2002Ecological4.03 4.53 4.03
Conventional4.22 4.66 4.23
2004Ecological3.98 4.52 4.09
Conventional4.22 4.67 4.29
2005Ecological4.14 4.58 4.21
Conventional4.22 4.66 4.22
2008Ecological4.12 4.58 4.15
Conventional4.16 4.57 4.17
2010Ecological3.82 4.38 3.85
Conventional4.03 4.41 3.89
Notes: (1) For McHarg’s ecological design approach, four subdivision villages that fully or partially used his approach were involved in this calculation, including Grogan’s Mill, Panther Creek, Cochran’s Crossing, and Indian Springs. For the conventional approach, the other four subdivision villages were used for calculation, including Alden Bridge, College Park, Sterlling Ridge, and Creekside Park; (2) Conventional approach scored consistently higher than McHarg’s approach. The only exception is in 2008, under in neighborhood during day, McHarg’s approach scored slightly higher; (3) Year 2000 was excluded from this analysis because it used a different rating system and made it difficult to compare with other years’ scores.
In the later-built villages, more conventional landscape design and management approach is used. This approach allows manicured landscapes (e.g., lawn, annual flower beds) in community areas to fit average residents’ landscape preference. This approach may have affected residents’ safety perception over time, in that the gaps in scores between the two subdivision village groups (McHarg’s vs. conventional) decreased in recent years.

5. Discussion

This study shows that McHarg’s design-with-nature concept can achieve performance benefits in stormwater runoff reduction and UHI effect remediation. Across the three rainfall intensity categories, correlation analyses show that when rainfall intensity increases, runoff volume does not necessarily increase in The Woodlands. The opposite is true in Houston communities. These results indicate higher volumes of runoff are expected from Houston communities than The Woodlands. Additionally, stormwater benefits may likely go beyond runoff reduction; additional benefits accrue, such as the reduced potential flooding cost and lower sedimentation control cost, as a result of reduction of runoff management.
Additional benefits are likely to be true for the UHI effect mitigation. The results show that during summer months, The Woodlands’ land surface temperature can be almost 2 °C cooler than Houston communities. According to Adams [129], a 1.7 °C reduction in temperature can result in air quality benefits that are almost equal to replacing all the gas-powered vehicles with electric ones in a city. In addition to the expected air quality benefits, it is postulated that the 2 °C temperature drop in The Woodlands may yield other positive implications on human well-being, such as reduction in heat-related diseases [130], reduction in energy consumption [118], and culinary water consumption for landscape irrigation [131].
It is speculated that the ecosystem services go beyond stormwater reduction and UHI effect remediation. These services are partly maintained through the preservation of the natural stands of the pine forest [83]. The naturally vegetated open space and the extensive trail systems can provide various ecological (e.g., wildlife habitat), cultural and recreation (e.g., contemplation, environmental education, and wildlife watching), and healthy benefits (e.g., physical exercise opportunities and social interaction), and it is a low-maintenance solution [88,96,97,132].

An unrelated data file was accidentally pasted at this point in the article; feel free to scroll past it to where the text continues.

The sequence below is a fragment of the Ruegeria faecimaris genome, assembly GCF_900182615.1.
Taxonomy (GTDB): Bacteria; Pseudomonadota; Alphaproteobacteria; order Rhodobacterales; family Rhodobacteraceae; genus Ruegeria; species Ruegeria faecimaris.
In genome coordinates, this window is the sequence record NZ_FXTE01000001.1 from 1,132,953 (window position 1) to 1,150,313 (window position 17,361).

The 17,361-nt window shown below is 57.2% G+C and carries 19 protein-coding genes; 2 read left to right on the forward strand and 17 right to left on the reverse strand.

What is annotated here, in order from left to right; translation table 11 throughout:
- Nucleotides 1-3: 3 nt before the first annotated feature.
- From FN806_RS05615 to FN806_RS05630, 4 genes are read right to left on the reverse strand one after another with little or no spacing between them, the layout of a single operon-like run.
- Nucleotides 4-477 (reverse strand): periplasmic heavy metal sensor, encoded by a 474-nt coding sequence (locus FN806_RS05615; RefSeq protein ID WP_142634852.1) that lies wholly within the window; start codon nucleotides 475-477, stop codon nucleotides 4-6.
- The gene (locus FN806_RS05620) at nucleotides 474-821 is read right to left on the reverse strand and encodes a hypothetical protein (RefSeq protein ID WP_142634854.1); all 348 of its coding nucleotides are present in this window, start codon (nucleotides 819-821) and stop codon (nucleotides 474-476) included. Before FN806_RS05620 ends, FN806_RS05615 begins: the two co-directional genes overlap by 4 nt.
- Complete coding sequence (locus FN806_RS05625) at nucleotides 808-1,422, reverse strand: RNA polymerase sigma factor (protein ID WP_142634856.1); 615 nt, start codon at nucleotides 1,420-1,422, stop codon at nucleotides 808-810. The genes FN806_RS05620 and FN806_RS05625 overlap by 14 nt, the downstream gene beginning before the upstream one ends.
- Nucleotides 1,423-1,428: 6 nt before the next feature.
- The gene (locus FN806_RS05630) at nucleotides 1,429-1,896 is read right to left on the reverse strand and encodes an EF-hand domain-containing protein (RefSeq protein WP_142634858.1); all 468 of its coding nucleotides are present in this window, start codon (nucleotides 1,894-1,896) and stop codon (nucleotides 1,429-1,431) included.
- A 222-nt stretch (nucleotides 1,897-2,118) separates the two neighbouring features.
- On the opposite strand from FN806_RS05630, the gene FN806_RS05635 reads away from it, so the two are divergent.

Interesting, Table 7 shows that when the early-built villages of The Woodlands partly changed from McHarg’s design approach to more typical landscape designs as practiced in Houston communities (e.g., manicured lawn), the score of safety perception in the early-built villages increased. Also, the gaps in scores between the two subdivision village groups decreased (see Table 7). This indicates that landscape appearance plays an important role in influencing residents’ perceptions over time. Although there are no similar survey studies conducted in Sites 2 and 3, the results here seem to concur with the literature that highly maintained and managed landscapes contribute positively to good safety perception.
The high performance, multifunctional landscape design is attributed to the multidisciplinary team that can integrate ecosystem services into the design process. For a project scale such as The Woodlands (117 km2), it is critical to draw expertise from multiple disciplines to better understand the site conditions and to solve complex design problems [60,133]. McHarg’s design focused on environmental aspect in the context of the Environmental Era and landscape preference and other aspects of human well-being were of less consideration. Although his ecological design approach presents challenges to the cultural preference of manicured landscape, some scholars argue that the natural beauty and aesthetics of wild urban nature are also of vital importance to quality of life [134,135]. In fact, there are possible design amendments that allow better acceptance of ecological design, e.g., to increase the visual penetration in The Woodlands open spaces to increase safety perception. When The Woodlands shifted back to the conventional approach of managing stormwater, flooding occurred, such as during a storm in 2000 and during Hurricane Ike in 2008, when the later phases of development suffered the most [93,136].